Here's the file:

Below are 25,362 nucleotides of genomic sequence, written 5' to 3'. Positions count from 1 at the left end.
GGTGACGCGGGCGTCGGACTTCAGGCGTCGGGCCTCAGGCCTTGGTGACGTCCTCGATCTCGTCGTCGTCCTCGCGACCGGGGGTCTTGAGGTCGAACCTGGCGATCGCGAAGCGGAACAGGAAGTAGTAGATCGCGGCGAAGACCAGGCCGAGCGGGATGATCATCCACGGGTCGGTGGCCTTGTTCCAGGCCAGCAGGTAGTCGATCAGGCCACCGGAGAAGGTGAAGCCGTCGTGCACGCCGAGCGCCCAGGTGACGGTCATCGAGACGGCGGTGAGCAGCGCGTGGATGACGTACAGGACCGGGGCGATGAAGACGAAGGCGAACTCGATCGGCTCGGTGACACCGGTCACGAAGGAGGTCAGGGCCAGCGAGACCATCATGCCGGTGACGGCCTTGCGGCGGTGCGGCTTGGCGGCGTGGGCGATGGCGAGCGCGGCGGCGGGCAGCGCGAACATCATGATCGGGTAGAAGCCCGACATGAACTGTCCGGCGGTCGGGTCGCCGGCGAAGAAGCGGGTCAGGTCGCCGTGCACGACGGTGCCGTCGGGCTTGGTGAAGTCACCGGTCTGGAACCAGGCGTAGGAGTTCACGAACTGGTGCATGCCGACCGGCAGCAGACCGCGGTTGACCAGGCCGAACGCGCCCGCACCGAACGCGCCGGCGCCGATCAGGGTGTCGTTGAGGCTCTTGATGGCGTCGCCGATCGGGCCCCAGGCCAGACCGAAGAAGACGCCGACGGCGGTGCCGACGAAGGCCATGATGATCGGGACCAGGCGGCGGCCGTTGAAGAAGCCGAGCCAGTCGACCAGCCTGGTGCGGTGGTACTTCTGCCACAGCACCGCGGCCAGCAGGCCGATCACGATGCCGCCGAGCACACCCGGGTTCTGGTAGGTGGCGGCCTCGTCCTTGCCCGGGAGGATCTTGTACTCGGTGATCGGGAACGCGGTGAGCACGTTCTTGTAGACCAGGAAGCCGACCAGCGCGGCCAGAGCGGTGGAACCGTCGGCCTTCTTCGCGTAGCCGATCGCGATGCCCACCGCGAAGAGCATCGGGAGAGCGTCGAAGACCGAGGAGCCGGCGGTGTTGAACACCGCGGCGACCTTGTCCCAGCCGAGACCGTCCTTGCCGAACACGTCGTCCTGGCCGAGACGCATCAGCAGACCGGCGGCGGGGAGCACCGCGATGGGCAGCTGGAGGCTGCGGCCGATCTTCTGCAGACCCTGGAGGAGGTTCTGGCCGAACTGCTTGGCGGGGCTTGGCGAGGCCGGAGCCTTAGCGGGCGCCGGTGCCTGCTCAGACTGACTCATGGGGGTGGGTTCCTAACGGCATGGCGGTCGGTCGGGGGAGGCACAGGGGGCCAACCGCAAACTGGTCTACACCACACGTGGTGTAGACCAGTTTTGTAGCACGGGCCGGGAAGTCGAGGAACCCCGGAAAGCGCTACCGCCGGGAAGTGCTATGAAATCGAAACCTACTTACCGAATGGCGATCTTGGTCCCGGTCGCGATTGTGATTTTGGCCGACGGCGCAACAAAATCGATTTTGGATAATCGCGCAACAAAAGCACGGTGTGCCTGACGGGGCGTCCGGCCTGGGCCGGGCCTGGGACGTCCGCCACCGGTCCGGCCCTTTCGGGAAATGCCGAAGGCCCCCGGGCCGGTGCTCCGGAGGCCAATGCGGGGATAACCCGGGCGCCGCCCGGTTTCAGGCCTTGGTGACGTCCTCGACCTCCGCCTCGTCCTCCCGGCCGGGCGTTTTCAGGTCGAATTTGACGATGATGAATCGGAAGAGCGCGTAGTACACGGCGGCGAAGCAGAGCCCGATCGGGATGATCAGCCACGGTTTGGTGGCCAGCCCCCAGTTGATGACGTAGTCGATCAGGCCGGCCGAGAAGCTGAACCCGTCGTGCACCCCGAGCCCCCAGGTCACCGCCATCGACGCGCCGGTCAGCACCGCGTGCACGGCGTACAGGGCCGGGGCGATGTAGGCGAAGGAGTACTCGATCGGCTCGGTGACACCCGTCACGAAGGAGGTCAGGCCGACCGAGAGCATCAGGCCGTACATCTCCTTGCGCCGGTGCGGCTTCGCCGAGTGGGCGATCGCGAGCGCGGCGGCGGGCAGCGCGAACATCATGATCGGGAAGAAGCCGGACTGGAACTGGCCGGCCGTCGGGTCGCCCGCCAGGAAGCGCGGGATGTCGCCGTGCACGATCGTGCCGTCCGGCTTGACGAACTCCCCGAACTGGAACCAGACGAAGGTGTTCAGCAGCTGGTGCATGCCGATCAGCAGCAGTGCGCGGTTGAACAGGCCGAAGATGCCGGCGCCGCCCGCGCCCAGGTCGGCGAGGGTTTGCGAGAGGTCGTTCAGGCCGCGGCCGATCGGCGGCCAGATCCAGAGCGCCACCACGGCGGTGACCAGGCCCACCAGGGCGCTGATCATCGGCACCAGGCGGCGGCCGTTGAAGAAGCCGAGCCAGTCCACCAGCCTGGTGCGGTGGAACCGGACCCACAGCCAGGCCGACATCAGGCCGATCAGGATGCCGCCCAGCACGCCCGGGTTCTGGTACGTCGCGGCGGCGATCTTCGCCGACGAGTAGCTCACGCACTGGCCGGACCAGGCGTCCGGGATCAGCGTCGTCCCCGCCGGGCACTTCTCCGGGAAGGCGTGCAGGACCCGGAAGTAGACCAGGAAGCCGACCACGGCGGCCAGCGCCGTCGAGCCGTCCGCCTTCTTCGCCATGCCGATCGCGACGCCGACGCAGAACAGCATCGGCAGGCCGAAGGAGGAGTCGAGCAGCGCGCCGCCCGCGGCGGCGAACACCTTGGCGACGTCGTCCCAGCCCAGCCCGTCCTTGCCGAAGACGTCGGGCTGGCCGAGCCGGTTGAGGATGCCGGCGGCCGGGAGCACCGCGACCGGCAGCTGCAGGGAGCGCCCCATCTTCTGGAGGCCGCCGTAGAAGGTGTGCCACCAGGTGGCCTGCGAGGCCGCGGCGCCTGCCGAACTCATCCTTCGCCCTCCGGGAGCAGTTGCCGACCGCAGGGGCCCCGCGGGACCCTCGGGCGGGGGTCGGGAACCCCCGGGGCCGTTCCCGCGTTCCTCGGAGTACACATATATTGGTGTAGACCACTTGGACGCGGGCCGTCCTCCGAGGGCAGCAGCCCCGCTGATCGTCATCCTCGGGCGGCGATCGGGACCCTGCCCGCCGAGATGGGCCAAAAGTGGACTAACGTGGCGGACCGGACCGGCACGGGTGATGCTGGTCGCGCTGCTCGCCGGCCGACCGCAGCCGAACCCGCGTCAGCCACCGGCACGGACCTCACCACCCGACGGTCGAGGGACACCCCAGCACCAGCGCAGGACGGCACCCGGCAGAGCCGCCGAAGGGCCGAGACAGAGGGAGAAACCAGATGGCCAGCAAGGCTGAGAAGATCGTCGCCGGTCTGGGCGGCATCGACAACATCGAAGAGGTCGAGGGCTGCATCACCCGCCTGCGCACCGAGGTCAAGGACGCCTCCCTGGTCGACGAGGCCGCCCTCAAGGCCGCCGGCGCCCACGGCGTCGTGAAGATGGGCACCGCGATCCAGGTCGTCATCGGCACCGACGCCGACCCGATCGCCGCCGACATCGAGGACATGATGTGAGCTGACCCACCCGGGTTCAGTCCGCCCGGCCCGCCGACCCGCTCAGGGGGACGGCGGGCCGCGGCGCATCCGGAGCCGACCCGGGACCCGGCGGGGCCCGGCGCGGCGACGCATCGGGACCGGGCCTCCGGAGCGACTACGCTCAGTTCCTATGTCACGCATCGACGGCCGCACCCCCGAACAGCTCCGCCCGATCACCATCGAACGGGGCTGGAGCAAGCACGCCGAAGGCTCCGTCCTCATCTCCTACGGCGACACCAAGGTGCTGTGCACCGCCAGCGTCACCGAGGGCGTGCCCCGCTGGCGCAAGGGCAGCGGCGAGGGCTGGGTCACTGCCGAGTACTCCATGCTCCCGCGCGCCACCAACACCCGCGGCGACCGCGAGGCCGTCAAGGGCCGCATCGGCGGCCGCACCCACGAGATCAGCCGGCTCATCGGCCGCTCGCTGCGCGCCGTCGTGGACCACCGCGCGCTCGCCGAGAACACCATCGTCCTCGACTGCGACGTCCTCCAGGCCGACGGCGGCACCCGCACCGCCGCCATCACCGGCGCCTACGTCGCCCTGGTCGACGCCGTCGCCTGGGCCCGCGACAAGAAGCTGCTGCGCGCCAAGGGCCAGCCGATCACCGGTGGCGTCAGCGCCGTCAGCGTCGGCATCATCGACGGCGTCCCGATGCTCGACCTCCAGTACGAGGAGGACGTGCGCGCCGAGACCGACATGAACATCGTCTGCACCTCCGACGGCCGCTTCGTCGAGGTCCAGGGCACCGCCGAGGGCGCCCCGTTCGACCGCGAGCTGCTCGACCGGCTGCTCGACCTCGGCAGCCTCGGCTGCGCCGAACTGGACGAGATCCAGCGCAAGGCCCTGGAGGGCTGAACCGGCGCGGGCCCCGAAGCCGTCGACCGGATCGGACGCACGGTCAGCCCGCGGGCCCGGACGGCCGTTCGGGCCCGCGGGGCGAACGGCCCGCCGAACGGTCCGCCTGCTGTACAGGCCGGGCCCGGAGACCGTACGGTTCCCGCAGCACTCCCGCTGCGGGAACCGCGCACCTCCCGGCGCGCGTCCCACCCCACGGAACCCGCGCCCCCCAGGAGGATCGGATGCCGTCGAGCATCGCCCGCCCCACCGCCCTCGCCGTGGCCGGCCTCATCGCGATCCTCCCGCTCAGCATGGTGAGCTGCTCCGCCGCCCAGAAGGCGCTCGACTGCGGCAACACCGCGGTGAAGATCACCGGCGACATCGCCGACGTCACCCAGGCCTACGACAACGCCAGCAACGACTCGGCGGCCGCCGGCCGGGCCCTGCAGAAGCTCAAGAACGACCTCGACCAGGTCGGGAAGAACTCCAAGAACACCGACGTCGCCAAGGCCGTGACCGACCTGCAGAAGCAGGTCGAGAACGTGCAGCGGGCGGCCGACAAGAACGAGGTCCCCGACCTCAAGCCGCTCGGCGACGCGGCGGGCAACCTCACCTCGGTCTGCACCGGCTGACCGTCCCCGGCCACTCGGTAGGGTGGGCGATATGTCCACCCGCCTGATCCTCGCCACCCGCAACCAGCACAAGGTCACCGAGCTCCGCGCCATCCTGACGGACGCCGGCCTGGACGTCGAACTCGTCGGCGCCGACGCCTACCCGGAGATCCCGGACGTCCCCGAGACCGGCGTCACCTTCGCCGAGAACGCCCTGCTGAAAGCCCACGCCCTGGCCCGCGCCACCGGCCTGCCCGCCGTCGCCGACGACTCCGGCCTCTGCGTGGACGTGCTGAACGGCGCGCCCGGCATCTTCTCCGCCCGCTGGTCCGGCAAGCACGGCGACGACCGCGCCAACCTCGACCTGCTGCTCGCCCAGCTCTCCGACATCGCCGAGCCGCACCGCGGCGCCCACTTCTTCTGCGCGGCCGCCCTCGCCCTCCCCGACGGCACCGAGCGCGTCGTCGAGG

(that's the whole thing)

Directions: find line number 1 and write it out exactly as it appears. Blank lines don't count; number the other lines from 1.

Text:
Below are 25,362 nucleotides of genomic sequence, written 5' to 3'. Positions count from 1 at the left end.